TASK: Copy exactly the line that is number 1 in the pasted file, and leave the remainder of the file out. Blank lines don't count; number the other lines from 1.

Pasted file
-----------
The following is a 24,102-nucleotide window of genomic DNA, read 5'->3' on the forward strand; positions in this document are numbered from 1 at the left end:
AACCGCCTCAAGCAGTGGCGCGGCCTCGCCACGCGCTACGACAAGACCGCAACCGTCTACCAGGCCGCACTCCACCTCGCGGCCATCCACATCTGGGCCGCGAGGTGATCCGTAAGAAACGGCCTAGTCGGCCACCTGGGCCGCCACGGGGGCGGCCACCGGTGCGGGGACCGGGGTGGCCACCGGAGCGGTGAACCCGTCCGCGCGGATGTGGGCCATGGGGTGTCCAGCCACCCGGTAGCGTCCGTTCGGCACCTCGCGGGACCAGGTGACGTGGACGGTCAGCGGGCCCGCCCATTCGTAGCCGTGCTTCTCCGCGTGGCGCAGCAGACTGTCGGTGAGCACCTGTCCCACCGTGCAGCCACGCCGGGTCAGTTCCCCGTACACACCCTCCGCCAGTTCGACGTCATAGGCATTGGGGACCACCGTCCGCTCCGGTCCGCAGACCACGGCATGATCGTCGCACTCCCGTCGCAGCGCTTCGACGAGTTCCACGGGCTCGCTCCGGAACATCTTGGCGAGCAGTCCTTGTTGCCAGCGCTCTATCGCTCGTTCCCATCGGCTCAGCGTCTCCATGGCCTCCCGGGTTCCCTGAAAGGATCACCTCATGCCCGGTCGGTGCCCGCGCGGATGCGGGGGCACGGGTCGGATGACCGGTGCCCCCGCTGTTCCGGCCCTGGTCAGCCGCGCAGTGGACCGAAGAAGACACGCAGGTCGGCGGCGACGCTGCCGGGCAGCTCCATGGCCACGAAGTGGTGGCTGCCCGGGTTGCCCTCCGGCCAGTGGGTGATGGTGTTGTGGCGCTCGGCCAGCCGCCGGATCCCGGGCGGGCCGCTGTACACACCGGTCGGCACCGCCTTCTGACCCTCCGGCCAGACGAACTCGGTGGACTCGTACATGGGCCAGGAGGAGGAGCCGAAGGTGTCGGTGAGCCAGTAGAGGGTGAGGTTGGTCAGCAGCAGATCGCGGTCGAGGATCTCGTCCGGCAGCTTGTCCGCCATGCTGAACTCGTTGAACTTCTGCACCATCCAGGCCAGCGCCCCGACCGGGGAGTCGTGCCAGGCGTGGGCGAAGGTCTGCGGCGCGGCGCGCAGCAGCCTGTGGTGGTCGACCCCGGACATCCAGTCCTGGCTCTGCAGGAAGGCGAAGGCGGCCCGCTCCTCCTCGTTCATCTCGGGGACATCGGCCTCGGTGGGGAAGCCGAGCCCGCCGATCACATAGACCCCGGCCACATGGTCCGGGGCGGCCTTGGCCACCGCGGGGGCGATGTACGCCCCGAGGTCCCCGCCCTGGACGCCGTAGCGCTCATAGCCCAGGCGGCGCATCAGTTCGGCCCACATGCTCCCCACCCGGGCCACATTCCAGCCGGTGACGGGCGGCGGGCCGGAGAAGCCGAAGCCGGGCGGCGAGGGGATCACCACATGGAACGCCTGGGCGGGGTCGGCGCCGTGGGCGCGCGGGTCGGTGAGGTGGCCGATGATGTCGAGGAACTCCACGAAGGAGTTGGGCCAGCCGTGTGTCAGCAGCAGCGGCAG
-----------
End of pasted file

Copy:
The following is a 24,102-nucleotide window of genomic DNA, read 5'->3' on the forward strand; positions in this document are numbered from 1 at the left end: